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Documents- SuperRico

About the SuperRico Project

What does a Puerto Rican tree frog Superhero have to do with the World Trade Center tragedy? Ms. Nina Anastacia, a teacher at the Adolescent Day Treatment program, PS 721M, created this project for the 19 sixth and seventh-graders in her class as a way to work out the lingering fears and anxieties they experienced after September 11th, while also learning more about writing and working together.

Children are referred to PS 721M because they have behavior problems: they may be easily frustrated in their attempts at learning and have trouble working cooperatively. Through the collaboration between the New York City Board of Education and the Puerto Rican Family Institute, a family oriented health and human services agency, the mostly Latino students receive diagnoses and theraputic treatments in addition to standards-based curriculum.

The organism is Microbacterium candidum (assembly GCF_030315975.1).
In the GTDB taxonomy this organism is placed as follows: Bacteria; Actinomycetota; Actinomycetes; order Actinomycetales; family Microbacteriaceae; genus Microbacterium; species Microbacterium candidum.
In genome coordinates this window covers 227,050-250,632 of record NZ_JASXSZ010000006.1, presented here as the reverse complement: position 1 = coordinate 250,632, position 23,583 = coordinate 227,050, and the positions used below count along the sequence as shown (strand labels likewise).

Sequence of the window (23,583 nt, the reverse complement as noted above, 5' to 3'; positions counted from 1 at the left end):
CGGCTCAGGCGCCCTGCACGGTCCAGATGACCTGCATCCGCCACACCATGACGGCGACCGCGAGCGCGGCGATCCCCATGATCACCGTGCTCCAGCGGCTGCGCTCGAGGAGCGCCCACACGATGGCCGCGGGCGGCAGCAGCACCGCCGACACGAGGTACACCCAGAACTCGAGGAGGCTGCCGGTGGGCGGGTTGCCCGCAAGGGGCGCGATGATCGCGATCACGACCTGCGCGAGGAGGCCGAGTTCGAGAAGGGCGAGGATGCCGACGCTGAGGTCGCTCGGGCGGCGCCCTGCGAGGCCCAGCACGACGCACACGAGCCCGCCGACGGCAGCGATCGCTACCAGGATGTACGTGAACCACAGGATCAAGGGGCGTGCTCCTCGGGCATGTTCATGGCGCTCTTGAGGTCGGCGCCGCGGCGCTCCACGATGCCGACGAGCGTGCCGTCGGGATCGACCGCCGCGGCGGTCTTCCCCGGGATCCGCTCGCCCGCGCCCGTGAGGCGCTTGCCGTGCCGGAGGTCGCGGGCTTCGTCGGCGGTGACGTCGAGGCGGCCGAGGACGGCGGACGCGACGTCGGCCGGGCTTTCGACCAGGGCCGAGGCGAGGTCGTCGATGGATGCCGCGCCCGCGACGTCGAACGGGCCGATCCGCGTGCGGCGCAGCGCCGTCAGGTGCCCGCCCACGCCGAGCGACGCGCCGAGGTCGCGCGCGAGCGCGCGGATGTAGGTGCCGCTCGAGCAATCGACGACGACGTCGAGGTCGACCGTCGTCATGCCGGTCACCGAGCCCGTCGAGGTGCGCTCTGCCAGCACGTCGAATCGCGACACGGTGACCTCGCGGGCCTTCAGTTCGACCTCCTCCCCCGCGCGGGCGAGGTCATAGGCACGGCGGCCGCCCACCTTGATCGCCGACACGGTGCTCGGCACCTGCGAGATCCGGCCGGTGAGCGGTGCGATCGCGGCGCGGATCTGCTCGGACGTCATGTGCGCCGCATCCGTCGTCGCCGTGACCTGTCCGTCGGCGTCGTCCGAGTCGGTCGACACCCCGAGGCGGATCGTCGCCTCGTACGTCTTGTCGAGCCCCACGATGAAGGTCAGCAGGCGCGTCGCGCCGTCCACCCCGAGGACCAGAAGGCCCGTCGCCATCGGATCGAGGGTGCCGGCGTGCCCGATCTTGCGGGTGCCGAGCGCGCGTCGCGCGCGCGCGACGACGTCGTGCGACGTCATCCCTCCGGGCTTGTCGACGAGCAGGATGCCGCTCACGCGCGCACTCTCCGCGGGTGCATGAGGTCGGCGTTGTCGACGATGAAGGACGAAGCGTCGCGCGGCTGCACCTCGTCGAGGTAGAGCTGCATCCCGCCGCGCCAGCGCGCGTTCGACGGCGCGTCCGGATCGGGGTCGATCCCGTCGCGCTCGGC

The SuperRico project allowed them to build on their fascination with superheros while providing a safe place to talk about difficult things. They transformed something from their own culture — the loud tree frog native to Puerto Rico — into a way to explore different strengths and challenges. "Like all good superheroes, Super Rico can fly, or jump, into any situation to save the day. He will knowingly put himself in danger to help somebody else, just like the firefighters of Sept. 11 who entered the twin towers," explained Mellissa Figueroa, 13." (Jennifer Medina, New York Times, 6/12/08, B-8) Writing and illustrating this story also allowed the children to write their own ending, gaining a measure of control over their own difficulties and the conflicts which remain in the world.

 

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